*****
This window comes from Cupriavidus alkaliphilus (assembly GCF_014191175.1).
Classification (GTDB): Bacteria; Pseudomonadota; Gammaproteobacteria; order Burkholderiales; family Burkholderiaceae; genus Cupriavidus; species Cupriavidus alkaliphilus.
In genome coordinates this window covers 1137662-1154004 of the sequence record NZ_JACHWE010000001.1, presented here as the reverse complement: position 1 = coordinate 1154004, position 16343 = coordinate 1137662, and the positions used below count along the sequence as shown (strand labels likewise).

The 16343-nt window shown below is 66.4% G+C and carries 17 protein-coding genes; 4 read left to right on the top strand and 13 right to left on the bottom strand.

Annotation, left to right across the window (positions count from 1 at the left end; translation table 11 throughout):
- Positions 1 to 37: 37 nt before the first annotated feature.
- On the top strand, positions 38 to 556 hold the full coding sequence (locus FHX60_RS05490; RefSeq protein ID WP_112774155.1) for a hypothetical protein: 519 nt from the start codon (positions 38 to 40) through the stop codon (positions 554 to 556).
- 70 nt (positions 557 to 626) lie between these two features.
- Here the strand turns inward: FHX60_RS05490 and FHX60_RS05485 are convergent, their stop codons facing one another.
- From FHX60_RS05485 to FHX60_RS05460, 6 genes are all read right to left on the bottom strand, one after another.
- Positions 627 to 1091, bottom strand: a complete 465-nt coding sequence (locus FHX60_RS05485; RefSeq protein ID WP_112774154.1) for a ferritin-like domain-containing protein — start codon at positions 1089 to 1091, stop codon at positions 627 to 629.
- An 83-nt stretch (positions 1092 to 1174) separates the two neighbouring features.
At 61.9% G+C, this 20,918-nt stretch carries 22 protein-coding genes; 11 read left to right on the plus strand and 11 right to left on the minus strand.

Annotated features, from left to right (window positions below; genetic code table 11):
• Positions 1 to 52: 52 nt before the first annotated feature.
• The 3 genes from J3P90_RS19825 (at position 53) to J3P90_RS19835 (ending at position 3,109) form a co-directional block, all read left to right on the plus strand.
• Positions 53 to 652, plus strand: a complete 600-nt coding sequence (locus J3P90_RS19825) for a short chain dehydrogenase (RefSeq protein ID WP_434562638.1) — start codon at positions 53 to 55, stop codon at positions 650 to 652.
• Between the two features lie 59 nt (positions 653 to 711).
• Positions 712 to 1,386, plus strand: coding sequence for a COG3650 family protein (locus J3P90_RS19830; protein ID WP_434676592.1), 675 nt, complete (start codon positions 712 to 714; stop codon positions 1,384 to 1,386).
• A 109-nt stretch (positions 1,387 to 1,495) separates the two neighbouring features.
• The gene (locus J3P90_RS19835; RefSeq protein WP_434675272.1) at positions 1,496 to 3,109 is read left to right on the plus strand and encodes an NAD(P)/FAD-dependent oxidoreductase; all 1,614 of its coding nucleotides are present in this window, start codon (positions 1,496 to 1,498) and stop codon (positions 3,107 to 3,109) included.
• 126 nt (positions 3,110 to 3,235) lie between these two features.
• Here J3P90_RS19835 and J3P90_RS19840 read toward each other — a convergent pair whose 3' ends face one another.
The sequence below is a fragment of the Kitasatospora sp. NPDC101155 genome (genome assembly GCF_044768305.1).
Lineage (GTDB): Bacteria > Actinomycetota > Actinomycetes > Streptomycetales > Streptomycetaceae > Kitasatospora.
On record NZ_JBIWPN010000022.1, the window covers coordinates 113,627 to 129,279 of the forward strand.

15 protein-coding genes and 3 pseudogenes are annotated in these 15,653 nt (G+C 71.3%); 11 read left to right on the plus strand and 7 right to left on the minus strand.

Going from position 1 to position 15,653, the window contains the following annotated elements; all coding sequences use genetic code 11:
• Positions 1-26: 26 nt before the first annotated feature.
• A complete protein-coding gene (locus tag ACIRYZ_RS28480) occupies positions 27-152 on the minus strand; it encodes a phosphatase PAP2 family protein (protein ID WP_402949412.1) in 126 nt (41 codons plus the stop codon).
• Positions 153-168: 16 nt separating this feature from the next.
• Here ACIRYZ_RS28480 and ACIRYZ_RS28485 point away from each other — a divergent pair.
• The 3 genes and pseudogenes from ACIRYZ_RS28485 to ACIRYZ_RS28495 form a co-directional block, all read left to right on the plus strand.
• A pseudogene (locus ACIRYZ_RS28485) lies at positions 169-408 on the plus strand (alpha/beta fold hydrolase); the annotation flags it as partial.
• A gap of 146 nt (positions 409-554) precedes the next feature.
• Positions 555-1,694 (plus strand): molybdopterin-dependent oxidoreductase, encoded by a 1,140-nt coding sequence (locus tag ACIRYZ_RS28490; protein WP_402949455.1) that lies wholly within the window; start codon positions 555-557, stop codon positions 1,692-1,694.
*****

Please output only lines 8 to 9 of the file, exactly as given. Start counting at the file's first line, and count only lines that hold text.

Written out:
- 70 nt (positions 557 to 626) lie between these two features.
- Here the strand turns inward: FHX60_RS05490 and FHX60_RS05485 are convergent, their stop codons facing one another.